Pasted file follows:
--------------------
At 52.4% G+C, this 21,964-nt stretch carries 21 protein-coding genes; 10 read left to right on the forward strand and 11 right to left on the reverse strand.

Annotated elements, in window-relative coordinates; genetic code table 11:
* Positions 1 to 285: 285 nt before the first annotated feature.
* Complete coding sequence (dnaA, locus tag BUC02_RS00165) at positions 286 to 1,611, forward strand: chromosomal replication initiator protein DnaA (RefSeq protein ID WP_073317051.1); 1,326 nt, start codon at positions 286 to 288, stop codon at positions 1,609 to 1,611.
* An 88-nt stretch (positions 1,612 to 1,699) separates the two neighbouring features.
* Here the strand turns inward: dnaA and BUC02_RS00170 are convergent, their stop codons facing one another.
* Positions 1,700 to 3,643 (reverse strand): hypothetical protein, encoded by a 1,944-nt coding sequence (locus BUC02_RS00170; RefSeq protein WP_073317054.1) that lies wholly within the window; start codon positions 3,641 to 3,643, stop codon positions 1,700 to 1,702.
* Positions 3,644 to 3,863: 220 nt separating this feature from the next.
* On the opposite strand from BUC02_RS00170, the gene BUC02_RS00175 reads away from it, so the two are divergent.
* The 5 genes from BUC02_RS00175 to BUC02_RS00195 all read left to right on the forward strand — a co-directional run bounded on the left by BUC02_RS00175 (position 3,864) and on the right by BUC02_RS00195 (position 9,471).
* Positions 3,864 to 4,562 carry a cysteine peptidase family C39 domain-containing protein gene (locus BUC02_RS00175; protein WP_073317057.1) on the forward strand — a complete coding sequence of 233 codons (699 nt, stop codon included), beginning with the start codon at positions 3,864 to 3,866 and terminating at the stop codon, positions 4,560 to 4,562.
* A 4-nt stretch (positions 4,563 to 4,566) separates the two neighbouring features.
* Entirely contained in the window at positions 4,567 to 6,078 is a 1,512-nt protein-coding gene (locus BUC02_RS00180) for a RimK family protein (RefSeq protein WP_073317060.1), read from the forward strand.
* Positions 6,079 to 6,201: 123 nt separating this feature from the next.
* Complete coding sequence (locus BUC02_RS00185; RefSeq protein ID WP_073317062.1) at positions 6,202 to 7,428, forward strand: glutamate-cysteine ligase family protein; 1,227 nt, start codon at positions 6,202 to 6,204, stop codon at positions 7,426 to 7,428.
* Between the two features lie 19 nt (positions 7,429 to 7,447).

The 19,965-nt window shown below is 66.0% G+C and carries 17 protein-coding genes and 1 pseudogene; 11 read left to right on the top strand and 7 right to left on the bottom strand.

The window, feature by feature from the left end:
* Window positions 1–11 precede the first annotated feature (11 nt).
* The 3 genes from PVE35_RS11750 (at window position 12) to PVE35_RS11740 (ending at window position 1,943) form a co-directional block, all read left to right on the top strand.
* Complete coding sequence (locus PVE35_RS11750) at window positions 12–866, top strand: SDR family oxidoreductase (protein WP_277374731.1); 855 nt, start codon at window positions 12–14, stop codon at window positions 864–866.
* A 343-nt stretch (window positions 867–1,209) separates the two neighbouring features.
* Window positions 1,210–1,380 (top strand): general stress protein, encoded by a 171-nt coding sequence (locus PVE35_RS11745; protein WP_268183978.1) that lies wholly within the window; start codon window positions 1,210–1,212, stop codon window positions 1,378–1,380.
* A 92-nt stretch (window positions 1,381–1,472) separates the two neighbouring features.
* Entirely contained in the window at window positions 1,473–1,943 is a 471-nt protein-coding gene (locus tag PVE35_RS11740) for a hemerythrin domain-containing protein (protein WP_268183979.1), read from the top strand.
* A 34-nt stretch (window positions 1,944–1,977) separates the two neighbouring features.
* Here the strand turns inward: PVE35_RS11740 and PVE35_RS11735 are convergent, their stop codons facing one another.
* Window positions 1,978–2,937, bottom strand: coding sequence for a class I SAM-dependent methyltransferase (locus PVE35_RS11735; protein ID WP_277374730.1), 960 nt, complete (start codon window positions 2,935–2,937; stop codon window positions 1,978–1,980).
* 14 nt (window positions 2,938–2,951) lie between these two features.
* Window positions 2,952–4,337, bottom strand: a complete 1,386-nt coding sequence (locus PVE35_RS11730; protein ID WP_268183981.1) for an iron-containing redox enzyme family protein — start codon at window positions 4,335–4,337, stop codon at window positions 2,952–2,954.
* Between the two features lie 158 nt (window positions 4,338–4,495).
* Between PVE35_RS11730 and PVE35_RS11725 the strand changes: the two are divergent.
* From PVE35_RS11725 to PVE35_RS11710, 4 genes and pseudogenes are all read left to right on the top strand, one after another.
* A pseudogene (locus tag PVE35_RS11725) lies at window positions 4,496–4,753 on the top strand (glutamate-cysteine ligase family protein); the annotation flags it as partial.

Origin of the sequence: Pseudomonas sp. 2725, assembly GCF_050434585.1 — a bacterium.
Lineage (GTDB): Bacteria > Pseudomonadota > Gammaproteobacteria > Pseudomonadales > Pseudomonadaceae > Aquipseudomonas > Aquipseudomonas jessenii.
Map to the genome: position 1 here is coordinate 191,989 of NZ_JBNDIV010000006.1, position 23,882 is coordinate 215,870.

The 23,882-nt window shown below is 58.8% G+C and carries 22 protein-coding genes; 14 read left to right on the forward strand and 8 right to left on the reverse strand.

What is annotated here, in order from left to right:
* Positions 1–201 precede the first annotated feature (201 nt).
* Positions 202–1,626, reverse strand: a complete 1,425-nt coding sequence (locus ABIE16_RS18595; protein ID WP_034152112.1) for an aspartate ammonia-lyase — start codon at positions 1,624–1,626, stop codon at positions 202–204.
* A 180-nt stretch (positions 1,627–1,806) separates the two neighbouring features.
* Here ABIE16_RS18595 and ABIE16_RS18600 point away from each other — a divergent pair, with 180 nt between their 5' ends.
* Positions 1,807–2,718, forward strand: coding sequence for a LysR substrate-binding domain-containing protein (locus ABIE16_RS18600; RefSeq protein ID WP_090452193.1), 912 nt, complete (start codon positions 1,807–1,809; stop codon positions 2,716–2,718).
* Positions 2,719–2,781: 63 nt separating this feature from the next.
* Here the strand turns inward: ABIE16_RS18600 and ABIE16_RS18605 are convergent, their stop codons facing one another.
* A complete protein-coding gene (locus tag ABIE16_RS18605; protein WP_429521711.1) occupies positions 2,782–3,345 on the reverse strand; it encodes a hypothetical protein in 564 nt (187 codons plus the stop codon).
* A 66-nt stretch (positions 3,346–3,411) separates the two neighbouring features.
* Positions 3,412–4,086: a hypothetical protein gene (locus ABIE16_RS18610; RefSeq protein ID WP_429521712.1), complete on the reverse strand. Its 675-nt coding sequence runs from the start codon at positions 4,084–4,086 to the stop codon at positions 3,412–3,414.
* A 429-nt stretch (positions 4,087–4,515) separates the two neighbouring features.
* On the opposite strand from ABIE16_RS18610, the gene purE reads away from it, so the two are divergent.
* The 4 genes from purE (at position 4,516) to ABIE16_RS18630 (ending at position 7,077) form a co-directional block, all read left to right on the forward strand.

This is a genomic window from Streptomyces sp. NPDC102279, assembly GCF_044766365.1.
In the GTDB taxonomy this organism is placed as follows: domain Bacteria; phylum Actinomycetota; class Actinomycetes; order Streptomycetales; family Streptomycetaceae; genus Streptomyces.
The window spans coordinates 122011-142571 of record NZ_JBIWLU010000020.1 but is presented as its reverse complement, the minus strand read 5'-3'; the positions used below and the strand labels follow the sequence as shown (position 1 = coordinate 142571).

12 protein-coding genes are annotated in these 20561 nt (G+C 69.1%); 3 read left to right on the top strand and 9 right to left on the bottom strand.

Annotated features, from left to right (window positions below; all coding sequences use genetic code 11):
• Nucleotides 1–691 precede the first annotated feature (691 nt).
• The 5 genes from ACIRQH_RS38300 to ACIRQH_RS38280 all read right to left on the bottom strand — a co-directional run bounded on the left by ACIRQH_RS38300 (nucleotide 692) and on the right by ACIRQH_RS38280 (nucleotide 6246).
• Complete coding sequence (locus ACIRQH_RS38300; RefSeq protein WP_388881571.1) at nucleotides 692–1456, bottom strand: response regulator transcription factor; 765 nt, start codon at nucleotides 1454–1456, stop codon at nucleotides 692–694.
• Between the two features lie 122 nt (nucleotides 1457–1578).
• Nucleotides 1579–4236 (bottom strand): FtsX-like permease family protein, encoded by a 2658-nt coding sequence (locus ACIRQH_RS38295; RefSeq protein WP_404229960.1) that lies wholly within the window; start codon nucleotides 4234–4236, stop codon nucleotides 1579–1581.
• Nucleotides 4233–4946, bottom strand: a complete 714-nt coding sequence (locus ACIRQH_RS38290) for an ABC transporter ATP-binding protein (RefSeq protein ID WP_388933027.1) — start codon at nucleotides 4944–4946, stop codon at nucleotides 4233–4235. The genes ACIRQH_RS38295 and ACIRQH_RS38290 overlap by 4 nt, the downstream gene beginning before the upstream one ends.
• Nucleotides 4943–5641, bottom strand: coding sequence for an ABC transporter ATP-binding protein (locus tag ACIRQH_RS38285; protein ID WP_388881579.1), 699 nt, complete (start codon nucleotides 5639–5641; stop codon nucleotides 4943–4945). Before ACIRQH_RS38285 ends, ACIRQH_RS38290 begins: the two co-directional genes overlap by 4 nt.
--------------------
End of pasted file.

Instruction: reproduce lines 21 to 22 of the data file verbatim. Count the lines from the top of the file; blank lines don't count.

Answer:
* Complete coding sequence (locus PVE35_RS11750) at window positions 12–866, top strand: SDR family oxidoreductase (protein WP_277374731.1); 855 nt, start codon at window positions 12–14, stop codon at window positions 864–866.
* A 343-nt stretch (window positions 867–1,209) separates the two neighbouring features.